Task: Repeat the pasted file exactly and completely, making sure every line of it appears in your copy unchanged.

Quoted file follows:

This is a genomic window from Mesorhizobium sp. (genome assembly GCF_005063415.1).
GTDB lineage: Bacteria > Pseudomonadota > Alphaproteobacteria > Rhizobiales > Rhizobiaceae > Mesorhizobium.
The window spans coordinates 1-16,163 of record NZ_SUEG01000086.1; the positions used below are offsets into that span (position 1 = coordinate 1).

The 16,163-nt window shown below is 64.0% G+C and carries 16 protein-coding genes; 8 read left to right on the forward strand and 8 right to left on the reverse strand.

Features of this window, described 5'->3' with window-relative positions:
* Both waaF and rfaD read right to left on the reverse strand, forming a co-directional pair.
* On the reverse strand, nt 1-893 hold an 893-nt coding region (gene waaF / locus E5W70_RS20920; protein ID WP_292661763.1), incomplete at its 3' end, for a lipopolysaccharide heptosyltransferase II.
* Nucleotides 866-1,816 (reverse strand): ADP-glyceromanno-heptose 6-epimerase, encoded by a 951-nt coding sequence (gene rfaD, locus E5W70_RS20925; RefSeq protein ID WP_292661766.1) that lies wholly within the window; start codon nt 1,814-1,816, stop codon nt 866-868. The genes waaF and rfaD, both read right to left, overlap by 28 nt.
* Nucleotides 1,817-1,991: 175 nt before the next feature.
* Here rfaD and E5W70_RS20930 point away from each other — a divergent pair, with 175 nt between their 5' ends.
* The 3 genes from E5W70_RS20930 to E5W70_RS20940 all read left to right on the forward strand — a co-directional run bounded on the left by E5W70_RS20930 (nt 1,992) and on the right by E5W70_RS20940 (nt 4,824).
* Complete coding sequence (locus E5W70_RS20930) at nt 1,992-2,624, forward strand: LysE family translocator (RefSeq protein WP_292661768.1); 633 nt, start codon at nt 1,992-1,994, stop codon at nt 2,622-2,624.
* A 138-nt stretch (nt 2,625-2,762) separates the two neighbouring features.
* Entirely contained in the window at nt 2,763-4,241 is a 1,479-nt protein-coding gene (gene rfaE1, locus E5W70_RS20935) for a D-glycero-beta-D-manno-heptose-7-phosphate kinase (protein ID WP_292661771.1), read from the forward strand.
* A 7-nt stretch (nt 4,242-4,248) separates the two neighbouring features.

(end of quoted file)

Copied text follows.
This is a genomic window from Mesorhizobium sp. (genome assembly GCF_005063415.1).
GTDB lineage: Bacteria > Pseudomonadota > Alphaproteobacteria > Rhizobiales > Rhizobiaceae > Mesorhizobium.
The window spans coordinates 1-16,163 of record NZ_SUEG01000086.1; the positions used below are offsets into that span (position 1 = coordinate 1).

The 16,163-nt window shown below is 64.0% G+C and carries 16 protein-coding genes; 8 read left to right on the forward strand and 8 right to left on the reverse strand.

Features of this window, described 5'->3' with window-relative positions:
* Both waaF and rfaD read right to left on the reverse strand, forming a co-directional pair.
* On the reverse strand, nt 1-893 hold an 893-nt coding region (gene waaF / locus E5W70_RS20920; protein ID WP_292661763.1), incomplete at its 3' end, for a lipopolysaccharide heptosyltransferase II.
* Nucleotides 866-1,816 (reverse strand): ADP-glyceromanno-heptose 6-epimerase, encoded by a 951-nt coding sequence (gene rfaD, locus E5W70_RS20925; RefSeq protein ID WP_292661766.1) that lies wholly within the window; start codon nt 1,814-1,816, stop codon nt 866-868. The genes waaF and rfaD, both read right to left, overlap by 28 nt.
* Nucleotides 1,817-1,991: 175 nt before the next feature.
* Here rfaD and E5W70_RS20930 point away from each other — a divergent pair, with 175 nt between their 5' ends.
* The 3 genes from E5W70_RS20930 to E5W70_RS20940 all read left to right on the forward strand — a co-directional run bounded on the left by E5W70_RS20930 (nt 1,992) and on the right by E5W70_RS20940 (nt 4,824).
* Complete coding sequence (locus E5W70_RS20930) at nt 1,992-2,624, forward strand: LysE family translocator (RefSeq protein WP_292661768.1); 633 nt, start codon at nt 1,992-1,994, stop codon at nt 2,622-2,624.
* A 138-nt stretch (nt 2,625-2,762) separates the two neighbouring features.
* Entirely contained in the window at nt 2,763-4,241 is a 1,479-nt protein-coding gene (gene rfaE1, locus E5W70_RS20935) for a D-glycero-beta-D-manno-heptose-7-phosphate kinase (protein ID WP_292661771.1), read from the forward strand.
* A 7-nt stretch (nt 4,242-4,248) separates the two neighbouring features.